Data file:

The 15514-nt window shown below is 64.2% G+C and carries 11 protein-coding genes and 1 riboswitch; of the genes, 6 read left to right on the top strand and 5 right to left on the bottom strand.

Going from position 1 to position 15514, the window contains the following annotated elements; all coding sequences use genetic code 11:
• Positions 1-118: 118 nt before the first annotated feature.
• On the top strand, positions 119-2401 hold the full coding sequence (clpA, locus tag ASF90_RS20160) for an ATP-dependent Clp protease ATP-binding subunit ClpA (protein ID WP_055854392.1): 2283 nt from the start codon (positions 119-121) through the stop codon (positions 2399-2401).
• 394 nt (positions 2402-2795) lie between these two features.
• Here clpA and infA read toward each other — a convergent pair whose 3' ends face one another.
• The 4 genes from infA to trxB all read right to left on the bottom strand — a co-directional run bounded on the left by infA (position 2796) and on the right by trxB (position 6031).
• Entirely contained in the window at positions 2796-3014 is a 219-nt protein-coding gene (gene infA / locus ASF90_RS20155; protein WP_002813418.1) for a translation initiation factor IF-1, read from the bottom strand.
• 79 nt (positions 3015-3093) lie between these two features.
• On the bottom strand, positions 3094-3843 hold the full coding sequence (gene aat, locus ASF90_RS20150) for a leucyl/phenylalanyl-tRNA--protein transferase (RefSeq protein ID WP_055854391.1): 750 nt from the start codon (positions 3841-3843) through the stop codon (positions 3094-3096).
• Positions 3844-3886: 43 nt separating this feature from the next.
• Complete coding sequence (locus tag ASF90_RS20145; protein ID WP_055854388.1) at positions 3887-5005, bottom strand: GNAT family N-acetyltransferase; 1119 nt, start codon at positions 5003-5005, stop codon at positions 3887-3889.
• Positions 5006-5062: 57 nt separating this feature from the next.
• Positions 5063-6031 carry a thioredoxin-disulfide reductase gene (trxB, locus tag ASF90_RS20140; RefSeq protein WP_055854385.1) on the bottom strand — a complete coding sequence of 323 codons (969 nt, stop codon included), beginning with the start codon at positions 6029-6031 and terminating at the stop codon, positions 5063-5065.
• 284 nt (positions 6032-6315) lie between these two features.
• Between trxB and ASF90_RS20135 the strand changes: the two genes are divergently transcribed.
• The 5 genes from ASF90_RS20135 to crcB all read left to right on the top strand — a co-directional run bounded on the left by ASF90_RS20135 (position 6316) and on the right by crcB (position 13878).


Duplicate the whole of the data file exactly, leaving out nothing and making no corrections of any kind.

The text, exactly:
The 15514-nt window shown below is 64.2% G+C and carries 11 protein-coding genes and 1 riboswitch; of the genes, 6 read left to right on the top strand and 5 right to left on the bottom strand.

Going from position 1 to position 15514, the window contains the following annotated elements; all coding sequences use genetic code 11:
• Positions 1-118: 118 nt before the first annotated feature.
• On the top strand, positions 119-2401 hold the full coding sequence (clpA, locus tag ASF90_RS20160) for an ATP-dependent Clp protease ATP-binding subunit ClpA (protein ID WP_055854392.1): 2283 nt from the start codon (positions 119-121) through the stop codon (positions 2399-2401).
• 394 nt (positions 2402-2795) lie between these two features.
• Here clpA and infA read toward each other — a convergent pair whose 3' ends face one another.
• The 4 genes from infA to trxB all read right to left on the bottom strand — a co-directional run bounded on the left by infA (position 2796) and on the right by trxB (position 6031).
• Entirely contained in the window at positions 2796-3014 is a 219-nt protein-coding gene (gene infA / locus ASF90_RS20155; protein WP_002813418.1) for a translation initiation factor IF-1, read from the bottom strand.
• 79 nt (positions 3015-3093) lie between these two features.
• On the bottom strand, positions 3094-3843 hold the full coding sequence (gene aat, locus ASF90_RS20150) for a leucyl/phenylalanyl-tRNA--protein transferase (RefSeq protein ID WP_055854391.1): 750 nt from the start codon (positions 3841-3843) through the stop codon (positions 3094-3096).
• Positions 3844-3886: 43 nt separating this feature from the next.
• Complete coding sequence (locus tag ASF90_RS20145; protein ID WP_055854388.1) at positions 3887-5005, bottom strand: GNAT family N-acetyltransferase; 1119 nt, start codon at positions 5003-5005, stop codon at positions 3887-3889.
• Positions 5006-5062: 57 nt separating this feature from the next.
• Positions 5063-6031 carry a thioredoxin-disulfide reductase gene (trxB, locus tag ASF90_RS20140; RefSeq protein WP_055854385.1) on the bottom strand — a complete coding sequence of 323 codons (969 nt, stop codon included), beginning with the start codon at positions 6029-6031 and terminating at the stop codon, positions 5063-5065.
• 284 nt (positions 6032-6315) lie between these two features.
• Between trxB and ASF90_RS20135 the strand changes: the two genes are divergently transcribed.
• The 5 genes from ASF90_RS20135 to crcB all read left to right on the top strand — a co-directional run bounded on the left by ASF90_RS20135 (position 6316) and on the right by crcB (position 13878).